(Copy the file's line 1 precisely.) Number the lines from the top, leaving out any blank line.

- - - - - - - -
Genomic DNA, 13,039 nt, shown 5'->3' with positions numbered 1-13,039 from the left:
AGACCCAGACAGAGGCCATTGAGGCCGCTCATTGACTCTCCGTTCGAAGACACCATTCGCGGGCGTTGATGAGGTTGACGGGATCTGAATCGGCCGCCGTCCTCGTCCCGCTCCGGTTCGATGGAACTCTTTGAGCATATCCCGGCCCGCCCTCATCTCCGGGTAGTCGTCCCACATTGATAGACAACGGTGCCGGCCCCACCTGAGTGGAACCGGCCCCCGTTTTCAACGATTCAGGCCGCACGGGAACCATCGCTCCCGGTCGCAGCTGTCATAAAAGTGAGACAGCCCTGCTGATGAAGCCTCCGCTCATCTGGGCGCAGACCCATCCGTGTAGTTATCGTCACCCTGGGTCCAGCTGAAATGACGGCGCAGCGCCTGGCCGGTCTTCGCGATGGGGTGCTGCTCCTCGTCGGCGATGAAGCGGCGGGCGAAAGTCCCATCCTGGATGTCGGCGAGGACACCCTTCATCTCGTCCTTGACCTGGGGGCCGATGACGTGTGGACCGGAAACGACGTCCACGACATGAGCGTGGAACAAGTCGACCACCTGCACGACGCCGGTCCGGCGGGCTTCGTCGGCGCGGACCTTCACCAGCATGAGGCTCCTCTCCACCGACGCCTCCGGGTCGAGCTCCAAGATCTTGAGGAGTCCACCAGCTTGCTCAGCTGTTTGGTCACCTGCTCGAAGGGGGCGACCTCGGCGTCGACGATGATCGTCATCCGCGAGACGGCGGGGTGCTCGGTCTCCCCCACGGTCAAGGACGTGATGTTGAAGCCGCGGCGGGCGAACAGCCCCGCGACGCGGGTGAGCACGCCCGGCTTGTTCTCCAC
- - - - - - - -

Genomic DNA, 13,039 nt, shown 5'->3' with positions numbered 1-13,039 from the left: